« Prev Zephaniah 2:9, 10 Next »

Zephaniah 2:9, 10

9. Therefore as I live, saith the LORD of hosts, the God of Israel, Surely Moab shall be as Sodom, and the children of Ammon as Gomorrah, even the breeding of nettles, and saltpits, and a perpetual desolation: the residue of my people shall spoil them, and the remnant of my people shall possess them.

9. Propterea vivo ego, dicit Jehova exercituum, Deus Israel, quod Moab sicuti Sodoma erit, et filii Ammon sicuti Gomorrha, productio urticae et fodina salis, et vastitas in perpetuum: reliquiae populi mei diripient eos, et residuum gentis meae possidebit eos.

10. This shall they have for their pride, because they have reproached and magnified themselves against the people of the Lord of hosts.

10. Hoc illis pro superbis sua, quia exprobrarunt et insultarunt super populum Jehovae exercituum.


In order to cheer the miserable Jews by some consolation, God said, in what we considered yesterday, that the wantonness of Moab was known to him; he now adds, that he would visit with punishment the reproaches which had been mentioned. For it would have availed them but little that their wrongs had been observed by God, if no punishment had been prepared. Hence the Prophet reminds them that God is no idle spectator, who only observes what takes place in the world; but that there is a reward laid up for all the ungodly. And these verses are to be taken in connection, that the faithful may know that their wrongs are not unknown to God, and also that he will be their defender. But that the Jews might have a more sure confidence that God would be their deliverer, he interposes an oath. God at the same time shows that he is really touched when he sees his people so cruelly and immoderately harassed, when the ungodly seem to think that an unbridled license is permitted them. God therefore shows here, that not only the salvation of his people is an object of his care, but that he undertakes their cause as though his anger was kindled; not that passions belong to him but such a form of speaking is adopted in order to express what the faithful could never otherwise conceive an idea of, that is, to express the unspeakable love of God towards them, and his care for them.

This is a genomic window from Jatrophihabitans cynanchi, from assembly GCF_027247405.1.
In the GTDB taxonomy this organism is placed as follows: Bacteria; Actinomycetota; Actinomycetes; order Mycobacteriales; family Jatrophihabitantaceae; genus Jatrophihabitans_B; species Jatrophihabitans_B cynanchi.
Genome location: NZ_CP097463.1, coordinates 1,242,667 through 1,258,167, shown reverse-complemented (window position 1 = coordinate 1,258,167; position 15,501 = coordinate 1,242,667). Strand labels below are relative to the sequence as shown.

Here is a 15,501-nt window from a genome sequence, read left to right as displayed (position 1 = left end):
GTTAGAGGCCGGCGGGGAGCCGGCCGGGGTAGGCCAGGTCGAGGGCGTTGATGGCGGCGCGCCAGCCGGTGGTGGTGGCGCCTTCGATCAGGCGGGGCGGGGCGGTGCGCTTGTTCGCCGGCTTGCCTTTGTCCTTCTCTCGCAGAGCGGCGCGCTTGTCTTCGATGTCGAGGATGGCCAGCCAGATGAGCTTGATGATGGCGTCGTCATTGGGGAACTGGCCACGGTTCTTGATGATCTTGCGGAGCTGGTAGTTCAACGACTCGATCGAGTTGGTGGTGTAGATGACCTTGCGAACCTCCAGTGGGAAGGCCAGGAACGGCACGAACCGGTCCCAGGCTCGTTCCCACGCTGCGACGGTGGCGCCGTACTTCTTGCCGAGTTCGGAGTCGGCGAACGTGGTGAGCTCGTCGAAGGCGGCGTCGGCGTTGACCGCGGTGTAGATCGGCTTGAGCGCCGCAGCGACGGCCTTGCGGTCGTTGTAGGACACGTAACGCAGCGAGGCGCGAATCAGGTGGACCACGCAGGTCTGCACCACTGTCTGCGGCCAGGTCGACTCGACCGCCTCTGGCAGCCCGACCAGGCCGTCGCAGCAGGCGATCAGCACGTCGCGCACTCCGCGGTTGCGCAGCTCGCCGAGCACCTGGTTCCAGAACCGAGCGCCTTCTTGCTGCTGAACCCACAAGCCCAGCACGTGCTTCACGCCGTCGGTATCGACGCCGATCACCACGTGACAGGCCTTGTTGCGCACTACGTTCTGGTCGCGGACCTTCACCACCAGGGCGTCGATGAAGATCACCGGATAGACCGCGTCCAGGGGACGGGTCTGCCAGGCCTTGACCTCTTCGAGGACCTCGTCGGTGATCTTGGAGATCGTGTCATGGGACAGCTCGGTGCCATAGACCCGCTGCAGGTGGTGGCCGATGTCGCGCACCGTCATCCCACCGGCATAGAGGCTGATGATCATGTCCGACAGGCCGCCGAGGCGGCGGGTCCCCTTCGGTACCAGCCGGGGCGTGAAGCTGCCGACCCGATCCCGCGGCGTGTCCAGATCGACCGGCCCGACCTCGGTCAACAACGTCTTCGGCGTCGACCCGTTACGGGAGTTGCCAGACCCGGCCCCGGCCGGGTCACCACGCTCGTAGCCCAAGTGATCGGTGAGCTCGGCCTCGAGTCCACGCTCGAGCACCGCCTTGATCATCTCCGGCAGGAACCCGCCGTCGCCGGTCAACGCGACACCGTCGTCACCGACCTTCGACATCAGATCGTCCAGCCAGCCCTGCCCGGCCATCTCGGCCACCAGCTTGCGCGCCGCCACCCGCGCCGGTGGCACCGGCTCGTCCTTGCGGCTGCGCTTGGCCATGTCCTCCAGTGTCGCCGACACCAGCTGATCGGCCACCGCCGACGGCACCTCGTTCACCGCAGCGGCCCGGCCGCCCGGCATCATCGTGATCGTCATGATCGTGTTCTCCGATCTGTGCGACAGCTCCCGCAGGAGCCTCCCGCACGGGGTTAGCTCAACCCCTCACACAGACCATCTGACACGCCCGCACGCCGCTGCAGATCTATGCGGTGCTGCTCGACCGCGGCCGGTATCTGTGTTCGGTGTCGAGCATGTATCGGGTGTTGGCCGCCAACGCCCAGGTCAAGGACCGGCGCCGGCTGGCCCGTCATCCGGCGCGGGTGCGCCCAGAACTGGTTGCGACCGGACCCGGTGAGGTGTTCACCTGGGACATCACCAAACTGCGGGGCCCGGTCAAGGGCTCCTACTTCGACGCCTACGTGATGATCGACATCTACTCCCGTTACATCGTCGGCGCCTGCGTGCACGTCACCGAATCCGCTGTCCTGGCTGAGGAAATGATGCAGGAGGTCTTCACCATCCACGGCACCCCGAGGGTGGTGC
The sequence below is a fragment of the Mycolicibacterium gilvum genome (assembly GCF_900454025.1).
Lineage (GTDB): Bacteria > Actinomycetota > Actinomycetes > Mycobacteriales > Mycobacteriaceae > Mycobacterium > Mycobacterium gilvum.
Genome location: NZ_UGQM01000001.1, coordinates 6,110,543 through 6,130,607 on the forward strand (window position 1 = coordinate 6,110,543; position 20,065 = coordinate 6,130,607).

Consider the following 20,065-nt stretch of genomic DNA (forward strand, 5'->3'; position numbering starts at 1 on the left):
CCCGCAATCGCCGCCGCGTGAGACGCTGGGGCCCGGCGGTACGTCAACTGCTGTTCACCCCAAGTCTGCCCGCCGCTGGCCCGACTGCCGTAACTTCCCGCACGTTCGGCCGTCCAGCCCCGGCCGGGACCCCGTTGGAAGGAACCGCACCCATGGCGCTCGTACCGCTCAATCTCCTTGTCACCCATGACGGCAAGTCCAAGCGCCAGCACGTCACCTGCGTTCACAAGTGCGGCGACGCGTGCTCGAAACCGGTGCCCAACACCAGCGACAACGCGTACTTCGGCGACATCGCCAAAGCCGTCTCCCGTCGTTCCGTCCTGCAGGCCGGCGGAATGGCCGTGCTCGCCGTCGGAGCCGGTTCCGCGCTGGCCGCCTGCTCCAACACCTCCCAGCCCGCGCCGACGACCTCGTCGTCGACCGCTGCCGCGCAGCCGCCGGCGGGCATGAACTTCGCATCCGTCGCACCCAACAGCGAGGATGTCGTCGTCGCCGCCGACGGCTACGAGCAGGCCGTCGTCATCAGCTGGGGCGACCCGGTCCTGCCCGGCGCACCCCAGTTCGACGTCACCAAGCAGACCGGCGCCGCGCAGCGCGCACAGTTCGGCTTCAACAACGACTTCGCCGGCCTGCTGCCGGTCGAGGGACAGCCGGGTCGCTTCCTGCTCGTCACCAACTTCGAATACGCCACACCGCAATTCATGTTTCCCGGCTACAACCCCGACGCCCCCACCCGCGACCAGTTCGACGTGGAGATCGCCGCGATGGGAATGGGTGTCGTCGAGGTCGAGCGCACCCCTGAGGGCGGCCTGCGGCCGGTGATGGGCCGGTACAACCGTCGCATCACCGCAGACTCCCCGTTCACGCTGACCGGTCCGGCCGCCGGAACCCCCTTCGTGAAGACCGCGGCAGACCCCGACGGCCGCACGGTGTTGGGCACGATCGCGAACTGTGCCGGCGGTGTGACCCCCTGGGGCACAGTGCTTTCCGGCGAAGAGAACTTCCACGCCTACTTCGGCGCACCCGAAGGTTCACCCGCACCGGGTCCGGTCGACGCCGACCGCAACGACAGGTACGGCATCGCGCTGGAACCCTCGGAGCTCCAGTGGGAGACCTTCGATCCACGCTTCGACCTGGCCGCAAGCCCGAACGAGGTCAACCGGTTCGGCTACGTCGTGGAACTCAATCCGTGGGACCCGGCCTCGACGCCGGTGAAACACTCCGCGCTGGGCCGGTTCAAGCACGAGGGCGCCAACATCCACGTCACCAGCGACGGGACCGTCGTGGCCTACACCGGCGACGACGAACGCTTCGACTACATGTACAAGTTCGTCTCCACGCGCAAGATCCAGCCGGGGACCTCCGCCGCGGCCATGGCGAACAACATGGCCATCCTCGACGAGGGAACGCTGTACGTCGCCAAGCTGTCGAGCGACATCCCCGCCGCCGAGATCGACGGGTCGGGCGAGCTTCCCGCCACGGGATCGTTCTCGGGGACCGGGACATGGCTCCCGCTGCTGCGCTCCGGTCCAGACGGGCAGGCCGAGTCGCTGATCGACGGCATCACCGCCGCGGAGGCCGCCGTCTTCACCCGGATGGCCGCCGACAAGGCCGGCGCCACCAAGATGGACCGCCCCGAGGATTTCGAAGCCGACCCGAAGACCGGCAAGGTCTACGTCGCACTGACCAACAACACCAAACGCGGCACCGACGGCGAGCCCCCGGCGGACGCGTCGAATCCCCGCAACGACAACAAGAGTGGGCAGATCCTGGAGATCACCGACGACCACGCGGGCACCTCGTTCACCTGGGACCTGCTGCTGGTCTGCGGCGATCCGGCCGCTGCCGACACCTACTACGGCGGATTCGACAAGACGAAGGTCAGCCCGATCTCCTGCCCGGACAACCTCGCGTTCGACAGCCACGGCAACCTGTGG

He then says that he lives, as though he had sworn by his own life. As we have elsewhere seen that he swears by his life, so he speaks now. Live do I, that is, As I am God, so will I avenge these wrongs by which my people are now oppressed. And for the same reason he calls himself Jehovah of hosts, and the God of Israel. In the first clause he exalts his own power, that the Jews might know that he was endued with power; and then he mentions his goodness, because he had adopted them as his people. The meaning then is that God swears by his own life; and that the Jews might not think that this was done in vain, his power is brought before them, and then his favor is added.

Moab, he says, shall be like Sodom, and the sons of Ammon like Gomorrah, even for the production of the nettle and for a mire of salt; 9999     This clause is rendered differently by some. The word [ממשק] occurs only here. It is rendered by the Targum by a word which means a "deserted place,” and so Newcome renders it, “A deserted place for the thorn:” so also do Drusius, Grotius, Piscator, and Marckius. The Septuagint have mistaken the word for “Damascus,” and give a version of the whole clause wholly foreign to the context. Henderson thinks that the word has the same meaning with [משך], to draw out, to extend, and gives this version, “A region of overrunning brambles.” This is far-fetched. The word, [חרול], rendered “nettle” by Calvin, Grotius, and others, cannot be so taken, according to Drusius and Bochart, for in Job 30:7, men are said to gather under it. It is found besides only in Proverbs 24:31. It may be rendered either a thorn or a bramble. The other part of the sentence is literally “a digging place for salt.”